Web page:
Wednesday October 23, 2013
Today, October 23, 2013, marks the 30th anniversary of the US Marine barracks bombing in Beirut, Lebanon. Some 241 American servicemembers were killed. These deaths were the direct result of US intervention in an area where there was neither US interest nor any threat to the United States.
Although after the bombing President Ronald Reagan initially pledged to stay the course in Lebanon, within months, facing waning support and a realization that his was a futile policy, he decided to withdraw the US military.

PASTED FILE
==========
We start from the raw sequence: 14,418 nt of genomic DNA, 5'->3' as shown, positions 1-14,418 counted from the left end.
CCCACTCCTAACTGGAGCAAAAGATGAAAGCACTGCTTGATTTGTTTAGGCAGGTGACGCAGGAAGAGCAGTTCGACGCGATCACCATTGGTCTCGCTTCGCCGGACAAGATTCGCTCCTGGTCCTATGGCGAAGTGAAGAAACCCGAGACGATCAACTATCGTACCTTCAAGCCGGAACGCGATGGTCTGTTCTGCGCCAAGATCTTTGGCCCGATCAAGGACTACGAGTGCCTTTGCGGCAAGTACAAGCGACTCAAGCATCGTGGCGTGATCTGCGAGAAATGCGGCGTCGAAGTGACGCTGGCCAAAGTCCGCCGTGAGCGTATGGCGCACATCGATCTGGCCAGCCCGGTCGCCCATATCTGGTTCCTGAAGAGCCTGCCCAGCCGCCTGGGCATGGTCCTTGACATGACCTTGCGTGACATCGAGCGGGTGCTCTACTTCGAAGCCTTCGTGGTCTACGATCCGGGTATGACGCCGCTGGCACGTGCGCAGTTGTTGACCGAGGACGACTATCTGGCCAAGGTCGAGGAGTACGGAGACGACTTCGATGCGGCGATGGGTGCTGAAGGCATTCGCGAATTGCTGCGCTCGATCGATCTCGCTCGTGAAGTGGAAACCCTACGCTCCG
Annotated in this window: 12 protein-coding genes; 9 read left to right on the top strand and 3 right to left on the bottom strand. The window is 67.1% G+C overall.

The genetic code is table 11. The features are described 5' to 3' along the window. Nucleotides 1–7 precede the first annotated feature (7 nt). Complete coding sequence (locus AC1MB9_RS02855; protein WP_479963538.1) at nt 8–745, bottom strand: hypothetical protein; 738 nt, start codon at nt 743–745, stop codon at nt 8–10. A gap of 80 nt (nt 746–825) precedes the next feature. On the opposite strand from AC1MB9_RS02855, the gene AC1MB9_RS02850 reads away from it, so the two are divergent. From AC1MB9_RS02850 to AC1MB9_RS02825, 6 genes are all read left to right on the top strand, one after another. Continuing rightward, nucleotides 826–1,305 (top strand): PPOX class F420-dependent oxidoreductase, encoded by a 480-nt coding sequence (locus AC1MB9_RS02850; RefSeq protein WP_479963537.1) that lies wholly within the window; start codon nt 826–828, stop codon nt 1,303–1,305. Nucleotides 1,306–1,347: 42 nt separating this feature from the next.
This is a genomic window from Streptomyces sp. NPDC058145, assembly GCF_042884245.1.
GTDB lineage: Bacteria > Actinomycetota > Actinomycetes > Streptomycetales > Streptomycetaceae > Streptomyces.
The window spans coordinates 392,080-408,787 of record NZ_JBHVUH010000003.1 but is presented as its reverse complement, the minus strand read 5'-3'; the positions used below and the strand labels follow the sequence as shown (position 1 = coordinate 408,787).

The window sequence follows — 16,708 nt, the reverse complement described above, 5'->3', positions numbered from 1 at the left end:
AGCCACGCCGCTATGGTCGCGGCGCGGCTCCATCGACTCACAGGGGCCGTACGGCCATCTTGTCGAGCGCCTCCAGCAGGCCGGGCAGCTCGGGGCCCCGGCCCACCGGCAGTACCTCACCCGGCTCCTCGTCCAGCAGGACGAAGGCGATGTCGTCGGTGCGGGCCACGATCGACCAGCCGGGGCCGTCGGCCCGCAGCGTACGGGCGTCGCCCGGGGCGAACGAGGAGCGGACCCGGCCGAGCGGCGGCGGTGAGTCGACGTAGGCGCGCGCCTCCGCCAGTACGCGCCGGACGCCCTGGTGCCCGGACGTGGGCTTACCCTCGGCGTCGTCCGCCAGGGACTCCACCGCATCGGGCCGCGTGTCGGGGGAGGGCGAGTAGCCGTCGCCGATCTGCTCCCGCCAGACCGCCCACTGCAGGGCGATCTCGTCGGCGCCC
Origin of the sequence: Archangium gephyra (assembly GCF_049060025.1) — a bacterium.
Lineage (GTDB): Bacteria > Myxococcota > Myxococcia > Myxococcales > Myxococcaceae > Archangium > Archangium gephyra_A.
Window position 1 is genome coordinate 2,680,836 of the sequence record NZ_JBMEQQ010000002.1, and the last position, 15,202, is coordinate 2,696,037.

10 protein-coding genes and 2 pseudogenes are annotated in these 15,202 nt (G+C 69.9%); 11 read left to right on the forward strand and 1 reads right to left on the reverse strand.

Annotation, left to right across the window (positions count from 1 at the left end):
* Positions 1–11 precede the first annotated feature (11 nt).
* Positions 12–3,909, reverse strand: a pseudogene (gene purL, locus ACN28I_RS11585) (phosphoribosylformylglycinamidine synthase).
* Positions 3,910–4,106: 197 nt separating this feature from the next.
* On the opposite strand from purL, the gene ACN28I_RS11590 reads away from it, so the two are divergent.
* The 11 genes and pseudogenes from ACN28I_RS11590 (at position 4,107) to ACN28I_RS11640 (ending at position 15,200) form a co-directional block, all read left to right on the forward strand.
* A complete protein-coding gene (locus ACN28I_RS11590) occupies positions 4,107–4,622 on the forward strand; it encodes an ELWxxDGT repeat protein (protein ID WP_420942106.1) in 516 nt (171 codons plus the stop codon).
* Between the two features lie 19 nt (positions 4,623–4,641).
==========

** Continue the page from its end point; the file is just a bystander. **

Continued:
The US troops were sent in after the June, 1982 Israeli invasion of Lebanon, which was supported by the US government at the time. Resentment ran high at the US (and French) military presence, increasing with the gradual involvement of US forces on one side of the conflict. Following the grisly September 1982 Sabra and Shatilla massacres, carried out by the Israel-allied Phalangists facilitated by the Israeli Defense Forces, the temporarily withdrawn US forces were sent back in to Lebanon where they became magnets for increasing resentment and therefore targets for attack. It was recklessness.